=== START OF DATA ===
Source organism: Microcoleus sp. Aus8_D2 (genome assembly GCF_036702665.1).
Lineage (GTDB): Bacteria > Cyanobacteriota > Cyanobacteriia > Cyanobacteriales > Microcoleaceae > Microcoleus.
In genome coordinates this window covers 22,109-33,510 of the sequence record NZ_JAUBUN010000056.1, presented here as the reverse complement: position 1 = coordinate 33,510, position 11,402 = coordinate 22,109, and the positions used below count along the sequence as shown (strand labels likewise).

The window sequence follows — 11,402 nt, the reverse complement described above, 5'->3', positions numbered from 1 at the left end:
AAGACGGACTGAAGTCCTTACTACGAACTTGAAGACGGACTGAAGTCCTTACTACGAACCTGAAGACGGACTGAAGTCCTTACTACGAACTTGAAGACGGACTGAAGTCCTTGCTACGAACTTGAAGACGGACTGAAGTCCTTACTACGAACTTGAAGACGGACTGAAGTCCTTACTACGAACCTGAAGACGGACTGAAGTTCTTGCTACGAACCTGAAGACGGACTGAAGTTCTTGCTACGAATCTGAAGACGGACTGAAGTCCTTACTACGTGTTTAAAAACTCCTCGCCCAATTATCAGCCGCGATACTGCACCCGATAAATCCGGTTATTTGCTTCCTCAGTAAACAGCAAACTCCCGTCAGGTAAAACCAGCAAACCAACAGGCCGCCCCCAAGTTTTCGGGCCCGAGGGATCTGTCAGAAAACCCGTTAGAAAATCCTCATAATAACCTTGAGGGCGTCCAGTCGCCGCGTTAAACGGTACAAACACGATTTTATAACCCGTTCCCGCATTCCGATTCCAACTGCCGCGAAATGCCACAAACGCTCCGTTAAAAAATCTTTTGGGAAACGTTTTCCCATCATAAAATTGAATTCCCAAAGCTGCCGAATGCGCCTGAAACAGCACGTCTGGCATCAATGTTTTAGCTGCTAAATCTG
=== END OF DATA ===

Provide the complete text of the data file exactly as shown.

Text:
Source organism: Microcoleus sp. Aus8_D2 (genome assembly GCF_036702665.1).
Lineage (GTDB): Bacteria > Cyanobacteriota > Cyanobacteriia > Cyanobacteriales > Microcoleaceae > Microcoleus.
In genome coordinates this window covers 22,109-33,510 of the sequence record NZ_JAUBUN010000056.1, presented here as the reverse complement: position 1 = coordinate 33,510, position 11,402 = coordinate 22,109, and the positions used below count along the sequence as shown (strand labels likewise).

The window sequence follows — 11,402 nt, the reverse complement described above, 5'->3', positions numbered from 1 at the left end:
AAGACGGACTGAAGTCCTTACTACGAACTTGAAGACGGACTGAAGTCCTTACTACGAACCTGAAGACGGACTGAAGTCCTTACTACGAACTTGAAGACGGACTGAAGTCCTTGCTACGAACTTGAAGACGGACTGAAGTCCTTACTACGAACTTGAAGACGGACTGAAGTCCTTACTACGAACCTGAAGACGGACTGAAGTTCTTGCTACGAACCTGAAGACGGACTGAAGTTCTTGCTACGAATCTGAAGACGGACTGAAGTCCTTACTACGTGTTTAAAAACTCCTCGCCCAATTATCAGCCGCGATACTGCACCCGATAAATCCGGTTATTTGCTTCCTCAGTAAACAGCAAACTCCCGTCAGGTAAAACCAGCAAACCAACAGGCCGCCCCCAAGTTTTCGGGCCCGAGGGATCTGTCAGAAAACCCGTTAGAAAATCCTCATAATAACCTTGAGGGCGTCCAGTCGCCGCGTTAAACGGTACAAACACGATTTTATAACCCGTTCCCGCATTCCGATTCCAACTGCCGCGAAATGCCACAAACGCTCCGTTAAAAAATCTTTTGGGAAACGTTTTCCCATCATAAAATTGAATTCCCAAAGCTGCCGAATGCGCCTGAAACAGCACGTCTGGCATCAATGTTTTAGCTGCTAAATCTG